Uday Kotak Says Private Banks Will Account For Half Of All Loans In Five Years
Banks can face some stress from small and medium enterprises in the short term, says Uday Kotak.
Uday Kotak said private lenders will have half of the market share in all bank loans in five years in India as their state-owned peers struggle with non-performing assets.
Most of the incremental lending over the last year has come from private banks, said Kotak, executive vice chairman and managing director at Kotak Mahindra Bank. As of now, public sector banks account for 70 percent of the outstanding loans.
Indian banks’ bad loans have more than doubled since the central bank started its asset quality review in 2015. Public sector banks contribute about 90 percent of total non-performing assets worth more than Rs 8 lakh crore. With large bad loans under insolvency resolution, demand for credit from corporates is yet to pick up.
Yet, Kotak said, it wouldn’t be fair to claim that lending has come to a standstill. The banking system will see credit growth from the small and medium enterprises even as corporate borrowing remains challenging for all lenders.
Banks, however, may face some stress from small businesses, he said. “Earlier some SMEs were playing on the tax arbitrage, which has now gone away due to GST (goods and services tax). This will lead some stress in the short term.”
He was speaking at an event discussing the digital banking landscape and the future for Kotak Mahindra Bank. His bank has introduced four new features to ensure that technology leads the next leg of growth, Kotak said. The lender will work with mobile applications enriched with artificial intelligence, branches enhanced with biometrics, context enhanced customer experience and data empowered design to make banking more convenient, he said.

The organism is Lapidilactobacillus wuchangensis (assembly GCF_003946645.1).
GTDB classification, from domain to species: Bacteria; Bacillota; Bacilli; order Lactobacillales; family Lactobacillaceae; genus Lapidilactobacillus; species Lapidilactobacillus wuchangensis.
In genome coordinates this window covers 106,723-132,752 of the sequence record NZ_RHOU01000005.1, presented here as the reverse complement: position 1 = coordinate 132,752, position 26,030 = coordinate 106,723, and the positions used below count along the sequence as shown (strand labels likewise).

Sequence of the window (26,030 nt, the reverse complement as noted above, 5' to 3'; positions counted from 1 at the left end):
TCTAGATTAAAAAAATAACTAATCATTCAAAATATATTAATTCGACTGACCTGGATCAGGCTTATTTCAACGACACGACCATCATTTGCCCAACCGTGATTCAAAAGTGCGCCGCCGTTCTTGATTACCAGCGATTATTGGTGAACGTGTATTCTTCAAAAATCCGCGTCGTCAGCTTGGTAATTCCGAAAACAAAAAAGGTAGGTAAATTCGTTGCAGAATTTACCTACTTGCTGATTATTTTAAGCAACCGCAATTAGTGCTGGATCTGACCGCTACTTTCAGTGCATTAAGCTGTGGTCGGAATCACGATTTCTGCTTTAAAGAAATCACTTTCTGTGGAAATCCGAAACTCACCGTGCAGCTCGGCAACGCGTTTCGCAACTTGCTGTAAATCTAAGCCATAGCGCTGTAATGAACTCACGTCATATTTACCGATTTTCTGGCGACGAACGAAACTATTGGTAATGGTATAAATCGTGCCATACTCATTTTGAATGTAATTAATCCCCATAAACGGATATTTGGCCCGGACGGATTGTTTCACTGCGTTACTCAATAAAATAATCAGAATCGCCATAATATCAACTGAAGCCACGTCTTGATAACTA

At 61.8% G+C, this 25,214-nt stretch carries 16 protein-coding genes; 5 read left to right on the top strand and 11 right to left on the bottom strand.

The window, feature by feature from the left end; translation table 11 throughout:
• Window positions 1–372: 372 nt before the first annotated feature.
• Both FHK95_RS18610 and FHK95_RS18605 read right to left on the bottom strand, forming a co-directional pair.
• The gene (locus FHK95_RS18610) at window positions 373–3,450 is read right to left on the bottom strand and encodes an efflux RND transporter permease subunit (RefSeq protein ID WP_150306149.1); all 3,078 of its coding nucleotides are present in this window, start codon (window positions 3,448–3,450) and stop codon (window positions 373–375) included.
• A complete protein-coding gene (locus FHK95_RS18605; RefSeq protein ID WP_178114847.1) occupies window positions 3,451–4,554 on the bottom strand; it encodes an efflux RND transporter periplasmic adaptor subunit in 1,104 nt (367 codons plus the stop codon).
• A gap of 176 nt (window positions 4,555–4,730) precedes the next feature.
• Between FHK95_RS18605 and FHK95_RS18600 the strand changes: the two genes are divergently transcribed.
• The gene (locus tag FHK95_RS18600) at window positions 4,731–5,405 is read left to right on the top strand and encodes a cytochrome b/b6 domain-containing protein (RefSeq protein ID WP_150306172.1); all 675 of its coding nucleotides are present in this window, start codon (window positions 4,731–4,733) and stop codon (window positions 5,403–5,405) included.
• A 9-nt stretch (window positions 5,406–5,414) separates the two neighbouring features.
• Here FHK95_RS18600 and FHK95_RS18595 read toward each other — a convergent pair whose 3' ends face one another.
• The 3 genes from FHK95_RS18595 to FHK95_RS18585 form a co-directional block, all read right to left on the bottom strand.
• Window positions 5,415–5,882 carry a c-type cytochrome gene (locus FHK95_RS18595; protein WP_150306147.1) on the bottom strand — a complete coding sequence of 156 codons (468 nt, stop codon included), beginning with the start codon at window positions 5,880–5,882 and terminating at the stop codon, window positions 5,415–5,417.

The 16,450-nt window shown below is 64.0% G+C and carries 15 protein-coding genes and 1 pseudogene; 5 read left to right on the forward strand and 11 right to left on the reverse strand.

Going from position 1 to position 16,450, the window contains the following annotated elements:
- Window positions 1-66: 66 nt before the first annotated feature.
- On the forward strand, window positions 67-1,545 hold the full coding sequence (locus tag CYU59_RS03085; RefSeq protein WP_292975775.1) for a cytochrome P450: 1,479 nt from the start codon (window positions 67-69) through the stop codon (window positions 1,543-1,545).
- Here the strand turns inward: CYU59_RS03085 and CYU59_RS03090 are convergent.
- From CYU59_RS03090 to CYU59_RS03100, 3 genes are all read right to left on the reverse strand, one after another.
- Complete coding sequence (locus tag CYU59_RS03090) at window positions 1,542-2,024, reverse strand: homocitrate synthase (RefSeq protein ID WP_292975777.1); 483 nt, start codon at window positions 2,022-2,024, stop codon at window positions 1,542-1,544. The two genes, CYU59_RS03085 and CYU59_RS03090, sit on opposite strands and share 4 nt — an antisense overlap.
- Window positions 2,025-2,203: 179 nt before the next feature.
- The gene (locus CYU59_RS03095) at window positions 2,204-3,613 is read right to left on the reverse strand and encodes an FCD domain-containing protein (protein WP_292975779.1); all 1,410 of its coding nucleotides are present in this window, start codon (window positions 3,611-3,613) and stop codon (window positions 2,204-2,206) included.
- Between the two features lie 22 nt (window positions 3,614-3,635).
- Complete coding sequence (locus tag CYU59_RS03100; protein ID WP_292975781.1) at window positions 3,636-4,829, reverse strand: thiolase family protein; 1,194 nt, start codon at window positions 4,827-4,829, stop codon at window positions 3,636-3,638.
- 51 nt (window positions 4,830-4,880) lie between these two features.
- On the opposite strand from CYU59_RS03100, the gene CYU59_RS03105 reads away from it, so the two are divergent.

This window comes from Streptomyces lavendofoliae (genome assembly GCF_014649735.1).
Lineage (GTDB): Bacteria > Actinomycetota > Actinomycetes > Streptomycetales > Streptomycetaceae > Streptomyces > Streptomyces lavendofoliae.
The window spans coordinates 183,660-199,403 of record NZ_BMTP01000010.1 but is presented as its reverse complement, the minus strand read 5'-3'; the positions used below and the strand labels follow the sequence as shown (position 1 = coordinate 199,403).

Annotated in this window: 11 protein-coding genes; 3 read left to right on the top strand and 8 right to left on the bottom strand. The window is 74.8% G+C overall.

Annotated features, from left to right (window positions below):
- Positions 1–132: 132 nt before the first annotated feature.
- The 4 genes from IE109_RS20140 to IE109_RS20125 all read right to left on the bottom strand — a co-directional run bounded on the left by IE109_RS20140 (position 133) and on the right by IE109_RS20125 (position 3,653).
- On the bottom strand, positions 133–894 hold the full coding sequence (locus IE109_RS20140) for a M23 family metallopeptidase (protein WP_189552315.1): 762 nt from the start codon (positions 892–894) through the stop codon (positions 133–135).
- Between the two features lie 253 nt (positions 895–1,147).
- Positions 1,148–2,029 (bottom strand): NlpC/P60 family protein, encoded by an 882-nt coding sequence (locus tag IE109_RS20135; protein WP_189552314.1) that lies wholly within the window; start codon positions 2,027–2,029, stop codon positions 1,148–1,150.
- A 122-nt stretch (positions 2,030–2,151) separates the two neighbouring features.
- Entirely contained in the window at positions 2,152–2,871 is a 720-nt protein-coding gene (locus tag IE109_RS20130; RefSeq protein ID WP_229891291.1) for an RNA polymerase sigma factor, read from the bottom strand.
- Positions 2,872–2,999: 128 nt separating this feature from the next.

With better technology and more data analytics, the banking system can improve on underwriting standards and avoid large non-performing assets, Kotak said. That’s where Aadhaar, he said, had proven to be very powerful in improving the business prospects for the banking industry.
The world’s biggest biometric identification programme has triggered privacy concerns amid reports of unauthorised people gaining access to the database. The Supreme Court is hearing a batch of petitions that argue that Aadhar is intrusive and against the right to privacy.
Nandan Nilekani, the architect of Aadhaar and chairman of Infosys Ltd, who was also speaking at the event, defended the programme as the most safe and secure electronic know your customer (e-KYC) tool which can be used by a large number of customers.
Nilekani, however, said while Aadhaar could not be used as an exclusionary tool where government services are denied to people without the 12-digit ID.